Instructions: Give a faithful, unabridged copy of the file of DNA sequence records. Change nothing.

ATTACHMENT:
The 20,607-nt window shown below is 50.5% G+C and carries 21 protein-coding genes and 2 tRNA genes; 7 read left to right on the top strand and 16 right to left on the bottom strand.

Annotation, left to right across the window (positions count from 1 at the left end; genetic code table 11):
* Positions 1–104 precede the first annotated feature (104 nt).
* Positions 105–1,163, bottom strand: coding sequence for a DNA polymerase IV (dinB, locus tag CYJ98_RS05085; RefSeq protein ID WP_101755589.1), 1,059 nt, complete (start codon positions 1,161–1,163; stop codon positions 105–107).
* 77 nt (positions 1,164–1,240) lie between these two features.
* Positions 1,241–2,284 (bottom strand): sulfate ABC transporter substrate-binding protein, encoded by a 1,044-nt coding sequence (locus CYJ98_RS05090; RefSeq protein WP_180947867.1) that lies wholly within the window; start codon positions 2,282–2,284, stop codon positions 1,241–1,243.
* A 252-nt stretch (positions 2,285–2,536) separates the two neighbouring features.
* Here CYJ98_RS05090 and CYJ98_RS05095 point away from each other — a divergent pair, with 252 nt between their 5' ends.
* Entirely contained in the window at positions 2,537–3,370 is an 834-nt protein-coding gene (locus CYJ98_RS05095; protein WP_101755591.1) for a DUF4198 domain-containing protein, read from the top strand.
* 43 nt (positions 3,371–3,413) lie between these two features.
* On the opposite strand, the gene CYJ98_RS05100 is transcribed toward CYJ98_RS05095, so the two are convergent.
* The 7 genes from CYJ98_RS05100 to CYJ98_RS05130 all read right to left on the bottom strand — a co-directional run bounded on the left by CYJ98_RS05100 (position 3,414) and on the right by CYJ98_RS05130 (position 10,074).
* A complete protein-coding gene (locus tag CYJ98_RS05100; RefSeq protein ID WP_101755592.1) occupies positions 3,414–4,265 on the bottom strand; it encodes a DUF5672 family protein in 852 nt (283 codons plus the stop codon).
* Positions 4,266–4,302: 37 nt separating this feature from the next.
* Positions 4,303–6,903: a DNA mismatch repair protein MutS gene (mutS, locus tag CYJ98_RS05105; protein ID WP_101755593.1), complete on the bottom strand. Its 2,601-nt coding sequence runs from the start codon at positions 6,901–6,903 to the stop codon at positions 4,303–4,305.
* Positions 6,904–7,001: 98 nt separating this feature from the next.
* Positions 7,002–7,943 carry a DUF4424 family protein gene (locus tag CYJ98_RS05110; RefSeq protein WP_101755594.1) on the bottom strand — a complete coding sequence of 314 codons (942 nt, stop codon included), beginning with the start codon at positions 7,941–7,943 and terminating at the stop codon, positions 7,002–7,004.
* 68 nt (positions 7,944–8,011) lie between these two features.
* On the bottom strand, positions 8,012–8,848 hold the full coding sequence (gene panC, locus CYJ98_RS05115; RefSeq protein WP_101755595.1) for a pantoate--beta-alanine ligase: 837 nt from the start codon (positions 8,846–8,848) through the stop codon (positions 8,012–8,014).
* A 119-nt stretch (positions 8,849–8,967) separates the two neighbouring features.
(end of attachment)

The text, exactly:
The 20,607-nt window shown below is 50.5% G+C and carries 21 protein-coding genes and 2 tRNA genes; 7 read left to right on the top strand and 16 right to left on the bottom strand.

Annotation, left to right across the window (positions count from 1 at the left end; genetic code table 11):
* Positions 1–104 precede the first annotated feature (104 nt).
* Positions 105–1,163, bottom strand: coding sequence for a DNA polymerase IV (dinB, locus tag CYJ98_RS05085; RefSeq protein ID WP_101755589.1), 1,059 nt, complete (start codon positions 1,161–1,163; stop codon positions 105–107).
* 77 nt (positions 1,164–1,240) lie between these two features.
* Positions 1,241–2,284 (bottom strand): sulfate ABC transporter substrate-binding protein, encoded by a 1,044-nt coding sequence (locus CYJ98_RS05090; RefSeq protein WP_180947867.1) that lies wholly within the window; start codon positions 2,282–2,284, stop codon positions 1,241–1,243.
* A 252-nt stretch (positions 2,285–2,536) separates the two neighbouring features.
* Here CYJ98_RS05090 and CYJ98_RS05095 point away from each other — a divergent pair, with 252 nt between their 5' ends.
* Entirely contained in the window at positions 2,537–3,370 is an 834-nt protein-coding gene (locus CYJ98_RS05095; protein WP_101755591.1) for a DUF4198 domain-containing protein, read from the top strand.
* 43 nt (positions 3,371–3,413) lie between these two features.
* On the opposite strand, the gene CYJ98_RS05100 is transcribed toward CYJ98_RS05095, so the two are convergent.
* The 7 genes from CYJ98_RS05100 to CYJ98_RS05130 all read right to left on the bottom strand — a co-directional run bounded on the left by CYJ98_RS05100 (position 3,414) and on the right by CYJ98_RS05130 (position 10,074).
* A complete protein-coding gene (locus tag CYJ98_RS05100; RefSeq protein ID WP_101755592.1) occupies positions 3,414–4,265 on the bottom strand; it encodes a DUF5672 family protein in 852 nt (283 codons plus the stop codon).
* Positions 4,266–4,302: 37 nt separating this feature from the next.
* Positions 4,303–6,903: a DNA mismatch repair protein MutS gene (mutS, locus tag CYJ98_RS05105; protein ID WP_101755593.1), complete on the bottom strand. Its 2,601-nt coding sequence runs from the start codon at positions 6,901–6,903 to the stop codon at positions 4,303–4,305.
* Positions 6,904–7,001: 98 nt separating this feature from the next.
* Positions 7,002–7,943 carry a DUF4424 family protein gene (locus tag CYJ98_RS05110; RefSeq protein WP_101755594.1) on the bottom strand — a complete coding sequence of 314 codons (942 nt, stop codon included), beginning with the start codon at positions 7,941–7,943 and terminating at the stop codon, positions 7,002–7,004.
* 68 nt (positions 7,944–8,011) lie between these two features.
* On the bottom strand, positions 8,012–8,848 hold the full coding sequence (gene panC, locus CYJ98_RS05115; RefSeq protein WP_101755595.1) for a pantoate--beta-alanine ligase: 837 nt from the start codon (positions 8,846–8,848) through the stop codon (positions 8,012–8,014).
* A 119-nt stretch (positions 8,849–8,967) separates the two neighbouring features.